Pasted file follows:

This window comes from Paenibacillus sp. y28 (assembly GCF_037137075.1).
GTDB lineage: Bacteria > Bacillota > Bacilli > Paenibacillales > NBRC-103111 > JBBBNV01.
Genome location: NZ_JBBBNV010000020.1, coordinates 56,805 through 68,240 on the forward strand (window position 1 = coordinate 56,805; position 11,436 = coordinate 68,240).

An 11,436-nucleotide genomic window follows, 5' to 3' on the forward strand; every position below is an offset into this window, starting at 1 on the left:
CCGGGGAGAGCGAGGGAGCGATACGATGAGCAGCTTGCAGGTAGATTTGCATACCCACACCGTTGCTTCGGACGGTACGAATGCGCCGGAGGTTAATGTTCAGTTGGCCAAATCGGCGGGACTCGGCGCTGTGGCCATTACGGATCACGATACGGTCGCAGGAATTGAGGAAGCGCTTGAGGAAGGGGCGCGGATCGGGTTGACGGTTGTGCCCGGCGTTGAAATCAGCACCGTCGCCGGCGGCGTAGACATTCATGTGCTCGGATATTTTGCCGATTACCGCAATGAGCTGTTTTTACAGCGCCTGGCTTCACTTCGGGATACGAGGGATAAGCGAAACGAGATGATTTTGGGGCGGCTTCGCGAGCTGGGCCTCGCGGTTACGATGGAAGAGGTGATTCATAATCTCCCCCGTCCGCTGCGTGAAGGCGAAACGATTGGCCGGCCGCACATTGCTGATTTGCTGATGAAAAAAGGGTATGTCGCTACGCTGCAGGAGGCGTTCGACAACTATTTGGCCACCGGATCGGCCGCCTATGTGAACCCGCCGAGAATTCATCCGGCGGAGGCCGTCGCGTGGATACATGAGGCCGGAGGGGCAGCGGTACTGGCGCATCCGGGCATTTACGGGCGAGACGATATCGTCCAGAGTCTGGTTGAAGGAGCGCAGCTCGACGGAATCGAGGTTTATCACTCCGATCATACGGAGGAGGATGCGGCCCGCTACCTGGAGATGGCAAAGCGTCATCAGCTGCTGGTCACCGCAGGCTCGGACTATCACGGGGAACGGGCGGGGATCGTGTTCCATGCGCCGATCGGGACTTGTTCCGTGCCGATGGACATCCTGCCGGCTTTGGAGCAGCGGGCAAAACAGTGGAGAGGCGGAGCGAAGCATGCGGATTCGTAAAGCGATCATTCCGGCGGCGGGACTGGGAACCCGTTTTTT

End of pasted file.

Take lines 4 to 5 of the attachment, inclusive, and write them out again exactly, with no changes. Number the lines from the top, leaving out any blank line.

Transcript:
An 11,436-nucleotide genomic window follows, 5' to 3' on the forward strand; every position below is an offset into this window, starting at 1 on the left:
CCGGGGAGAGCGAGGGAGCGATACGATGAGCAGCTTGCAGGTAGATTTGCATACCCACACCGTTGCTTCGGACGGTACGAATGCGCCGGAGGTTAATGTTCAGTTGGCCAAATCGGCGGGACTCGGCGCTGTGGCCATTACGGATCACGATACGGTCGCAGGAATTGAGGAAGCGCTTGAGGAAGGGGCGCGGATCGGGTTGACGGTTGTGCCCGGCGTTGAAATCAGCACCGTCGCCGGCGGCGTAGACATTCATGTGCTCGGATATTTTGCCGATTACCGCAATGAGCTGTTTTTACAGCGCCTGGCTTCACTTCGGGATACGAGGGATAAGCGAAACGAGATGATTTTGGGGCGGCTTCGCGAGCTGGGCCTCGCGGTTACGATGGAAGAGGTGATTCATAATCTCCCCCGTCCGCTGCGTGAAGGCGAAACGATTGGCCGGCCGCACATTGCTGATTTGCTGATGAAAAAAGGGTATGTCGCTACGCTGCAGGAGGCGTTCGACAACTATTTGGCCACCGGATCGGCCGCCTATGTGAACCCGCCGAGAATTCATCCGGCGGAGGCCGTCGCGTGGATACATGAGGCCGGAGGGGCAGCGGTACTGGCGCATCCGGGCATTTACGGGCGAGACGATATCGTCCAGAGTCTGGTTGAAGGAGCGCAGCTCGACGGAATCGAGGTTTATCACTCCGATCATACGGAGGAGGATGCGGCCCGCTACCTGGAGATGGCAAAGCGTCATCAGCTGCTGGTCACCGCAGGCTCGGACTATCACGGGGAACGGGCGGGGATCGTGTTCCATGCGCCGATCGGGACTTGTTCCGTGCCGATGGACATCCTGCCGGCTTTGGAGCAGCGGGCAAAACAGTGGAGAGGCGGAGCGAAGCATGCGGATTCGTAAAGCGATCATTCCGGCGGCGGGACTGGGAACCCGTTTTTT